8. Personal Effects
A mirror is an object that reflects light or sound in a way that preserves much of its original quality subsequent to its contact with the mirror. Some mirrors also filter out some wavelengths, while preserving other wavelengths in the reflection. This is different from other light-reflecting objects that do not preserve much of the original wave signal other than color and diffuse reflected light. The most familiar type of mirror is the plane mirror, which has a flat surface. Curved mirrors are also used, to produce magnified or diminished images or focus light or simply distort the reflected image.
Mirrors are commonly used for personal grooming or admiring oneself (in which case the archaic term looking-glass is sometimes still used), decoration, and architecture. Mirrors are also used in scientific apparatus such as telescopes and lasers, cameras, and industrial machinery. Most mirrors are designed for visible light; however, mirrors designed for other types of waves or other wavelengths of electromagnetic radiation are also used, especially in non-optical instruments.
Bronze mirror decorated with two falcons, From Egypt, Middle Kingdom (about 2040-1750 BC)
The form of the ancient Egyptian mirror changed little from its first appearance in the Old Kingdom (about 2613-2160 BC) and consisted of a polished disc of bronze or copper, attached to a handle. The reflective surface was interpreted as the sun disc, because of its shape and shiny qualities. The falcons on this example might represent the sun-god Re.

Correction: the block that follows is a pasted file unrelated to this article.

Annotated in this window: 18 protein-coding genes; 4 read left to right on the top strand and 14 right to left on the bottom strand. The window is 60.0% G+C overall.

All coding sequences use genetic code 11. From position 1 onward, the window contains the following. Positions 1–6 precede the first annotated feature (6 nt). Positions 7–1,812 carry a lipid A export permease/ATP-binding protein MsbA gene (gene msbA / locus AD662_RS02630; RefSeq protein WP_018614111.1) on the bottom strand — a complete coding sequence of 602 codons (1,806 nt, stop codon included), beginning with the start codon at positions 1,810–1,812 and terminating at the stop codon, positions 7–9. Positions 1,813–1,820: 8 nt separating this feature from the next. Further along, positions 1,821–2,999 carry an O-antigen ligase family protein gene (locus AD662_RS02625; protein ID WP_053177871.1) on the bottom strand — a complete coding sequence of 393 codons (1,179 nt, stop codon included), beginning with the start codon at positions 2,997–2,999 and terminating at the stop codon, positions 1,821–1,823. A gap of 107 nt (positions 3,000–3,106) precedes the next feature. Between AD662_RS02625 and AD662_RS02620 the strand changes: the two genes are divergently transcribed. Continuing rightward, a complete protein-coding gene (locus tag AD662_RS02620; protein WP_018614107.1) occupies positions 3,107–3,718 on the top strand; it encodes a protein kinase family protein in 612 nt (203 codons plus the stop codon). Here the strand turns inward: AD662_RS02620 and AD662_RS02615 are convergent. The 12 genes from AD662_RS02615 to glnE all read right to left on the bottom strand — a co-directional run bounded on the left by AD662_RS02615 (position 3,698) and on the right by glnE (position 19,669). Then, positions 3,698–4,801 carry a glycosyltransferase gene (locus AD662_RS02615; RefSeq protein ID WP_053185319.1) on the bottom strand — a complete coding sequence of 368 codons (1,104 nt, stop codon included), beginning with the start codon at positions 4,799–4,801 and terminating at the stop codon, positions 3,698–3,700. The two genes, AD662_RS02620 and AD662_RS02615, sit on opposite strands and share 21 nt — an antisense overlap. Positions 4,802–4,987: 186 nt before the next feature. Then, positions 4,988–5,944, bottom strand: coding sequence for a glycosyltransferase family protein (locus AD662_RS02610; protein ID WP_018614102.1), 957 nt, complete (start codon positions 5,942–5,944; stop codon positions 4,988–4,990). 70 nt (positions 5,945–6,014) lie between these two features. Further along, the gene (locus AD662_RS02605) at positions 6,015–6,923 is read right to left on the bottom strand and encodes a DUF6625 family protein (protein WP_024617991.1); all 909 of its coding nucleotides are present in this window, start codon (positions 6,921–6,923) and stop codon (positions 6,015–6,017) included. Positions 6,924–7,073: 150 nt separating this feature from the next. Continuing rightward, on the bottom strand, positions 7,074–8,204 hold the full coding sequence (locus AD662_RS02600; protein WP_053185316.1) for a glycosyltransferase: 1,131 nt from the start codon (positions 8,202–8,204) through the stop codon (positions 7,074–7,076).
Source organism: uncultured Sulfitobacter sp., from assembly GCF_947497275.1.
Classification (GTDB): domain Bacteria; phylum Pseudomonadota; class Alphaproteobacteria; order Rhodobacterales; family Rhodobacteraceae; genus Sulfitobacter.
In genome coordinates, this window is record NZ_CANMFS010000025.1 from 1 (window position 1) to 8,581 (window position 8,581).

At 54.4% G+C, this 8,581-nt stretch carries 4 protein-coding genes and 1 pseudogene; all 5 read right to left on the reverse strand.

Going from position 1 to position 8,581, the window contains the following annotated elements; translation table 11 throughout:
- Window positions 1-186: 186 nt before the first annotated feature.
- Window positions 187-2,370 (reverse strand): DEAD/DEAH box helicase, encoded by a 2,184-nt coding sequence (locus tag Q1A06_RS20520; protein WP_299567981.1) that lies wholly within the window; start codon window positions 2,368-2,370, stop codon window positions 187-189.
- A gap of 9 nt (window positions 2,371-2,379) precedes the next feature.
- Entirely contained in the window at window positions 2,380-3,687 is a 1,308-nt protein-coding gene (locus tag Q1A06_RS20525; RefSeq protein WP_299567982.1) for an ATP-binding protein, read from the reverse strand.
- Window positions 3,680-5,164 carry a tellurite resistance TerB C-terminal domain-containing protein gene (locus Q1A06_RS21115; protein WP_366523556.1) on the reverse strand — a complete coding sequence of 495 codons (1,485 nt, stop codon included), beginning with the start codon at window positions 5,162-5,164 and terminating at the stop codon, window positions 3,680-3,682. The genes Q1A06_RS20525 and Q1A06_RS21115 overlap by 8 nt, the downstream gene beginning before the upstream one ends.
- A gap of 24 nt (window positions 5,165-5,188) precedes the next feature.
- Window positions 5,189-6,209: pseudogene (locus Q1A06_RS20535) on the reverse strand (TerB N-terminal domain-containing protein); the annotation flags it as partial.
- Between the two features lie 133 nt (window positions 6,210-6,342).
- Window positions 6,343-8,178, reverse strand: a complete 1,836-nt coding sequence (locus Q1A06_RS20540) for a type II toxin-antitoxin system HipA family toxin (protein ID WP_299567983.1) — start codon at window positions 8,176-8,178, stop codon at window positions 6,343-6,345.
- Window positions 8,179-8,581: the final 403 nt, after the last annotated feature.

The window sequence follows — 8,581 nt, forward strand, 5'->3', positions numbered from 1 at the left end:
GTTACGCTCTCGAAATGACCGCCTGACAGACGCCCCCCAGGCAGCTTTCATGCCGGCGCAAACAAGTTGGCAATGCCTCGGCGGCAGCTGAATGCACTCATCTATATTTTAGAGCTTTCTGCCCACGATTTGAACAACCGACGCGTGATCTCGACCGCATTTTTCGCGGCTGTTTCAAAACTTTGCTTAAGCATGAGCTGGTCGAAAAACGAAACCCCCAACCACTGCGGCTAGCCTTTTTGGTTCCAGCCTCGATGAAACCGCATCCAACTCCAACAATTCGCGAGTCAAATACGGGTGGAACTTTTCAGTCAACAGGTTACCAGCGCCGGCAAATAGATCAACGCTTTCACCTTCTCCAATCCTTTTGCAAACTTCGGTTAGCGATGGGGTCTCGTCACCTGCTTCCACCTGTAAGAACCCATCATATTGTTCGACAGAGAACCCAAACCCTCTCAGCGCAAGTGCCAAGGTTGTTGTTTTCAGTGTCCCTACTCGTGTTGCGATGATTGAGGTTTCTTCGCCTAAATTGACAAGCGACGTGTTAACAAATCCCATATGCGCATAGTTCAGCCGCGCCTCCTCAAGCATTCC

The handle of the mirror was of wood, metal or ivory. This example has been made to appear as if it has been plaited. A papyrus stalk, or the figure of Hathor were also common. The handle could also be surmounted by the head of Hathor. She was particularly associated with the mirror, which had connotations of sexuality and rebirth.
The same theme can be seen in the handles in the form of nude female figures. They sometimes have their arms outstretched to hold the crosspiece below the disc. Adults were seldom shown without clothes, as this could be interpreted as a lack of status. One exception was dancers, whose erotic dances in tomb scenes, like the figures on the mirrors, were associated with rebirth in the Afterlife.
(Source: The British Museum)
The first mirrors used by people were most likely pools of dark, still water, or water collected in a primitive vessel of some sort. The earliest manufactured mirrors were pieces of polished stone such as obsidian, a naturally occurring volcanic glass. Examples of obsidian mirrors found in Anatolia (modern-day Turkey) have been dated to around 6000 BC. Polished stone mirrors from Central and South America date from around 2000 BC onwards. Mirrors of polished copper were crafted in Mesopotamia from 4000 BC, and in ancient Egypt from around 3000 BC. In China, bronze mirrors were manufactured from around 2000 BC, some of the earliest bronze and copper examples being produced by the Qijia culture. Mirrors made of other metal mixtures (alloys) such as copper and tin speculum metal may have also been produced in China and India. Mirrors of speculum metal or any precious metal were hard to produce and were only owned by the wealthy.